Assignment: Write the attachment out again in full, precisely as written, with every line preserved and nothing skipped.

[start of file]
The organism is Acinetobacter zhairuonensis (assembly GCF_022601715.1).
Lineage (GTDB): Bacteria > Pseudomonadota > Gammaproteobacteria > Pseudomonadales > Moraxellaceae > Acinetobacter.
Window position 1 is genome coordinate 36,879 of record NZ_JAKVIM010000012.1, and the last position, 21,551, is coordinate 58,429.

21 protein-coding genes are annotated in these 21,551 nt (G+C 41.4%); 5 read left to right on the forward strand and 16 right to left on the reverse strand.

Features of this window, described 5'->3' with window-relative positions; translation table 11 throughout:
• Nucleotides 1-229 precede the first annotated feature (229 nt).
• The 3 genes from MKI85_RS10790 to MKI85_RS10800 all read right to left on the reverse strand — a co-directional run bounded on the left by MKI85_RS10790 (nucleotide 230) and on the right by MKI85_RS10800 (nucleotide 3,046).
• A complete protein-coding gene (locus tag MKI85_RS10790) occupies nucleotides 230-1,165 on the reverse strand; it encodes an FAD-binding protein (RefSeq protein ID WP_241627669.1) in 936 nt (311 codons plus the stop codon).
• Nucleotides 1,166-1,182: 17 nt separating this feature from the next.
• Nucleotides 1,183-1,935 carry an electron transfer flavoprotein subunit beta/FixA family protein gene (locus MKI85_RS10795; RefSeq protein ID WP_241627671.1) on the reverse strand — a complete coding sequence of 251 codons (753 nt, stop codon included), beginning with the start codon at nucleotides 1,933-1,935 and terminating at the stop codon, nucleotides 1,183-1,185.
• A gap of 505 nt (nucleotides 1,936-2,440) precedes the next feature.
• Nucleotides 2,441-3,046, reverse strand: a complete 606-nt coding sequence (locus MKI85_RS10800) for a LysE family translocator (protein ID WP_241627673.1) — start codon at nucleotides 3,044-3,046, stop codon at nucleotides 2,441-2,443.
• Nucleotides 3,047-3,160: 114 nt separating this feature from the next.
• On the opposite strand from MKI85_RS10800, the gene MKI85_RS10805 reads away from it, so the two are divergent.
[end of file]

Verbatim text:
The organism is Acinetobacter zhairuonensis (assembly GCF_022601715.1).
Lineage (GTDB): Bacteria > Pseudomonadota > Gammaproteobacteria > Pseudomonadales > Moraxellaceae > Acinetobacter.
Window position 1 is genome coordinate 36,879 of record NZ_JAKVIM010000012.1, and the last position, 21,551, is coordinate 58,429.

21 protein-coding genes are annotated in these 21,551 nt (G+C 41.4%); 5 read left to right on the forward strand and 16 right to left on the reverse strand.

Features of this window, described 5'->3' with window-relative positions; translation table 11 throughout:
• Nucleotides 1-229 precede the first annotated feature (229 nt).
• The 3 genes from MKI85_RS10790 to MKI85_RS10800 all read right to left on the reverse strand — a co-directional run bounded on the left by MKI85_RS10790 (nucleotide 230) and on the right by MKI85_RS10800 (nucleotide 3,046).
• A complete protein-coding gene (locus tag MKI85_RS10790) occupies nucleotides 230-1,165 on the reverse strand; it encodes an FAD-binding protein (RefSeq protein ID WP_241627669.1) in 936 nt (311 codons plus the stop codon).
• Nucleotides 1,166-1,182: 17 nt separating this feature from the next.
• Nucleotides 1,183-1,935 carry an electron transfer flavoprotein subunit beta/FixA family protein gene (locus MKI85_RS10795; RefSeq protein ID WP_241627671.1) on the reverse strand — a complete coding sequence of 251 codons (753 nt, stop codon included), beginning with the start codon at nucleotides 1,933-1,935 and terminating at the stop codon, nucleotides 1,183-1,185.
• A gap of 505 nt (nucleotides 1,936-2,440) precedes the next feature.
• Nucleotides 2,441-3,046, reverse strand: a complete 606-nt coding sequence (locus MKI85_RS10800) for a LysE family translocator (protein ID WP_241627673.1) — start codon at nucleotides 3,044-3,046, stop codon at nucleotides 2,441-2,443.
• Nucleotides 3,047-3,160: 114 nt separating this feature from the next.
• On the opposite strand from MKI85_RS10800, the gene MKI85_RS10805 reads away from it, so the two are divergent.